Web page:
I give you the overture of a guilt-enchained monster who obviously related his story to an accomplished hack writer.
“I can stand it no longer. I had hoped that I should carry the secrets of my life with me to my grave. I never thought that I should sit here in my cell crying like a baby, over the remembrance of the past, or that my heart would flinch at meeting any fate in store for me. I fancied I bore a charmed life, and that having heretofore escaped so many dangers, I should find some loop-hole through which to creep now, or that something would turn up in my favor which would lead to my escape from the mesh into which I had fallen.
“I have long felt as though I were the Devil's own, and that though he had served me so many years, I must at last be his ; still I imagined he would not claim me yet, but allow me to do his work for a time longer. He has stood by me all my life, on ship and on shore; amid the howling storms of the ocean, where every moment the waves threatened to ingulf me, he has snatched me from their deadly embrace; on the battle-field, in many a hand-to-hand fight he has seemed to stand by my side, protecting me from danger; and when I have been in the hands of my enemies, and escape has appeared impossible, he has, until now, invariably opened the way for my release. But at last he has deserted me ; in vain I call upon him, he will not answer me; and I dare not call on God, for what pity should he show a guilty wretch like me ?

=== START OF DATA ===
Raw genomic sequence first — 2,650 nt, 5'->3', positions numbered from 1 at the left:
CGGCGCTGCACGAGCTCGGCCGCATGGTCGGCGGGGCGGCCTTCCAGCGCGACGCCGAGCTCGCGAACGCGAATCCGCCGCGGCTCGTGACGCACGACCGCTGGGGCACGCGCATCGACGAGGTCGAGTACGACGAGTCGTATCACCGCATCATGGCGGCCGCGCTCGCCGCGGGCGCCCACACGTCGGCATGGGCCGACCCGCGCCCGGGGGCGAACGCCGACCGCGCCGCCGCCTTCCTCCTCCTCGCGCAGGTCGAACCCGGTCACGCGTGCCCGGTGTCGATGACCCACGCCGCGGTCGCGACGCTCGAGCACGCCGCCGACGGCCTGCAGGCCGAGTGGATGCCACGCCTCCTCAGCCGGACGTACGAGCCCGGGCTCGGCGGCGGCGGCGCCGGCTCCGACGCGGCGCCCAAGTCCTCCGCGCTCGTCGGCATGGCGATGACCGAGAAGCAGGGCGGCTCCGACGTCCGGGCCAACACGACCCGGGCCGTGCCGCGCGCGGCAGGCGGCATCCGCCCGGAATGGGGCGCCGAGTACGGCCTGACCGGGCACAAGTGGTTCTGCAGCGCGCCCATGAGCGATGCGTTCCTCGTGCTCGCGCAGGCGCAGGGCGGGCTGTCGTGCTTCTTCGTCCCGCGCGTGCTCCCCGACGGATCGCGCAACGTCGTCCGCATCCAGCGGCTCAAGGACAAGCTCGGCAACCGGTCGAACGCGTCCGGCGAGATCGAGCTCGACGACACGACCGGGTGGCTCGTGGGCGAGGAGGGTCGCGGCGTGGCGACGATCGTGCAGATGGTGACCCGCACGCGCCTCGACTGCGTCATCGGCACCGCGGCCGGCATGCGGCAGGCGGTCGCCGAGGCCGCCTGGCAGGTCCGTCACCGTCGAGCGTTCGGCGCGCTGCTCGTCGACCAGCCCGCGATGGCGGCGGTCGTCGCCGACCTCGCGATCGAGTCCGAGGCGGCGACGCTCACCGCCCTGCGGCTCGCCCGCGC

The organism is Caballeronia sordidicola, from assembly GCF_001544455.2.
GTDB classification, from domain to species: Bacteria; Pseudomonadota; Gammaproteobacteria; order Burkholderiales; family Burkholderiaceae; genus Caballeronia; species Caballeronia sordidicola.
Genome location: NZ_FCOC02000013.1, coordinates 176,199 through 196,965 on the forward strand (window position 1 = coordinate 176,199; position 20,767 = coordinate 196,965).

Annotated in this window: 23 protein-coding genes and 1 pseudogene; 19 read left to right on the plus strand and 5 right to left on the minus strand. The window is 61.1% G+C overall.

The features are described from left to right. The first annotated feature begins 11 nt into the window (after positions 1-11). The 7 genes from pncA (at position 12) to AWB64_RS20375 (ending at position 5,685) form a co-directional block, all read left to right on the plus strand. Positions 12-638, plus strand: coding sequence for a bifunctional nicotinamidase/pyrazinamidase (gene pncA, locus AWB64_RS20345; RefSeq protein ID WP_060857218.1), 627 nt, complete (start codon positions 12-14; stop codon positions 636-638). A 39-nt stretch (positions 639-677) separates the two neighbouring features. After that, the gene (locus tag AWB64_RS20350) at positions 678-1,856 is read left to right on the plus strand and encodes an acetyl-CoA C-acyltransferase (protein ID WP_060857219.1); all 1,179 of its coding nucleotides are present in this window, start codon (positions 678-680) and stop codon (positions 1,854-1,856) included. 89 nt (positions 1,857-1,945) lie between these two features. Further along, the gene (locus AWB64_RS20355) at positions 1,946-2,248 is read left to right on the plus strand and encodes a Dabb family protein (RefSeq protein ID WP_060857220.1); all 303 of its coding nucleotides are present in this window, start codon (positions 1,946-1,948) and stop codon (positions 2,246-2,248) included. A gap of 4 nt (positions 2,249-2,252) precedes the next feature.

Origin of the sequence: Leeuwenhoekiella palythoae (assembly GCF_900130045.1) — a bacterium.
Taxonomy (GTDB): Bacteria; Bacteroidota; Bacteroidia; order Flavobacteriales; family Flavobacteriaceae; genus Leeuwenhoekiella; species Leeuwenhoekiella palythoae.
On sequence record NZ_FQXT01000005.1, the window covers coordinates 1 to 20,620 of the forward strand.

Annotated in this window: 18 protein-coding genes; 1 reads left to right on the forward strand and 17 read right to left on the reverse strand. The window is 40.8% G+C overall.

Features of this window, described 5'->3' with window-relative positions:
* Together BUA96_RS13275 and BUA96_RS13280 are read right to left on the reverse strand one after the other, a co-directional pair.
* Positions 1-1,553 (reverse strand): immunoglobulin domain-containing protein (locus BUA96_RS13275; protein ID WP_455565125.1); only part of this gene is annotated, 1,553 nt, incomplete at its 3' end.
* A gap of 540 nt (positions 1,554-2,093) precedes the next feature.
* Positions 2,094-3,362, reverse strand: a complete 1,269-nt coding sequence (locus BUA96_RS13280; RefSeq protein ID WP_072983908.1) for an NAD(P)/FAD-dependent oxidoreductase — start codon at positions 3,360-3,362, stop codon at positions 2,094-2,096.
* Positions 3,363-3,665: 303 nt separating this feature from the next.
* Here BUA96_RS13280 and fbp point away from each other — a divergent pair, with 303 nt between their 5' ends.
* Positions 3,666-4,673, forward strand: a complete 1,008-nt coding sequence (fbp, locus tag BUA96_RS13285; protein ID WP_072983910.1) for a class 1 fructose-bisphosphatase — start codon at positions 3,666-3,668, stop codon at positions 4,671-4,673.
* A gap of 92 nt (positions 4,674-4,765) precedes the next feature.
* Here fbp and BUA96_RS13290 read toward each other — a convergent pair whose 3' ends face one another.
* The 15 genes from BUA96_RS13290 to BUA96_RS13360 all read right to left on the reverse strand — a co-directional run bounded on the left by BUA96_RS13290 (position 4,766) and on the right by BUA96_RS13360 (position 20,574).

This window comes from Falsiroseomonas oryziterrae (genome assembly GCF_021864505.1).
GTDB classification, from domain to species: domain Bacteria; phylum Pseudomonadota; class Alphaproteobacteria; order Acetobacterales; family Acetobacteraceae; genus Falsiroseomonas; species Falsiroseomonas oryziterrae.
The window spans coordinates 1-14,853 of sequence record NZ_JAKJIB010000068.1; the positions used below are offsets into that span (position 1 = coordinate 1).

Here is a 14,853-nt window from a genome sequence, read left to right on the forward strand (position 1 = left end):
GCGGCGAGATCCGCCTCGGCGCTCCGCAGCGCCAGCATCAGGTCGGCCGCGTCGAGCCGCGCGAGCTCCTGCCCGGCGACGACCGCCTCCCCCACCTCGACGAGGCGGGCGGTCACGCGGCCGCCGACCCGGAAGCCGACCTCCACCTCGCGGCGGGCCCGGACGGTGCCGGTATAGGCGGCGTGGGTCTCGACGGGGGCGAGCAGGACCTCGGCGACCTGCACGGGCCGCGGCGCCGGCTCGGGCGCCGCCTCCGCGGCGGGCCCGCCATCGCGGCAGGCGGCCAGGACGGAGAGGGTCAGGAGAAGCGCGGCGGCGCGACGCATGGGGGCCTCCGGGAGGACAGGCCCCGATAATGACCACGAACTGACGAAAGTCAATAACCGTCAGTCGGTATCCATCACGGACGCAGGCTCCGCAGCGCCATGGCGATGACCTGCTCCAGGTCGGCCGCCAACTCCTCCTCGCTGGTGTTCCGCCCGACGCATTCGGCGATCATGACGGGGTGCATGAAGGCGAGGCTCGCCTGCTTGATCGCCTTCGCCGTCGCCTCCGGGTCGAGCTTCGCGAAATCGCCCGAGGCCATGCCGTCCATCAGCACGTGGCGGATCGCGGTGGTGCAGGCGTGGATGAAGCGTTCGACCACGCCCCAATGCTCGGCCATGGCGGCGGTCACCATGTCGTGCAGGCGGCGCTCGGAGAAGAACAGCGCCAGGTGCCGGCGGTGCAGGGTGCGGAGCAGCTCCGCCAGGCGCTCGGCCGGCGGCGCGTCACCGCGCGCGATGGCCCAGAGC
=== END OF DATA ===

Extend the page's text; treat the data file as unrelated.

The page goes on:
“For years conscience has slumbered; I have not heard her voice at all. No deed of desperation has seemed to me too desperate; no crime has seemed too dark or bloody. My soul seemed dead to all remorse or dread, and fear has been a feeling which, until now, I have never known.
“But in this lonely cell, away from all the excitements which have always been the support of my restless nature—within these solemn walls, where I see none but those who guard me, or those come to look at me, as upon some wild beast ; here, where no sounds fall upon my ear but the footsteps of the keeper, as he paces with measured tread the long corridor outside, or harsh, discordant clank of heavy doors slamming, or the grating of bolts and the creaking of hinges—conscience, so long dead, has at last awakened, and now stings me with anguish, and fills my soul with dread and horror.”
ALBERT W. HICKS, THE PIRATE.
Albert’s relations of his crimes include many of the crimes committed by restive slaves against their masters, beginning with banditry, which comprised the usual activities of the most strident runaways, who formed holdout communities of insurgents. Albert also committed a number of cruel murders of those who trusted him along the lines of Nat Turner and the uprising Indians of Pennsylvania and the embittered Continental veterans of Shay’s and Confederate veterans turned outlaw in the decade following Albert’s confession.
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Add Comment
TonyOctober 11, 2019 1:30 PM UTC

So glad that you are writing about Hicks. Can't wait to read more.

He was the last man publicly executed in New York City, and the last american to be convicted of piracy.

Hicks, Carlisie, Panzram, Black, are all better story tellers than 99.9% of "real writers".
responds:October 12, 2019 11:25 AM UTC

Thanks for the heads up on this, Tony.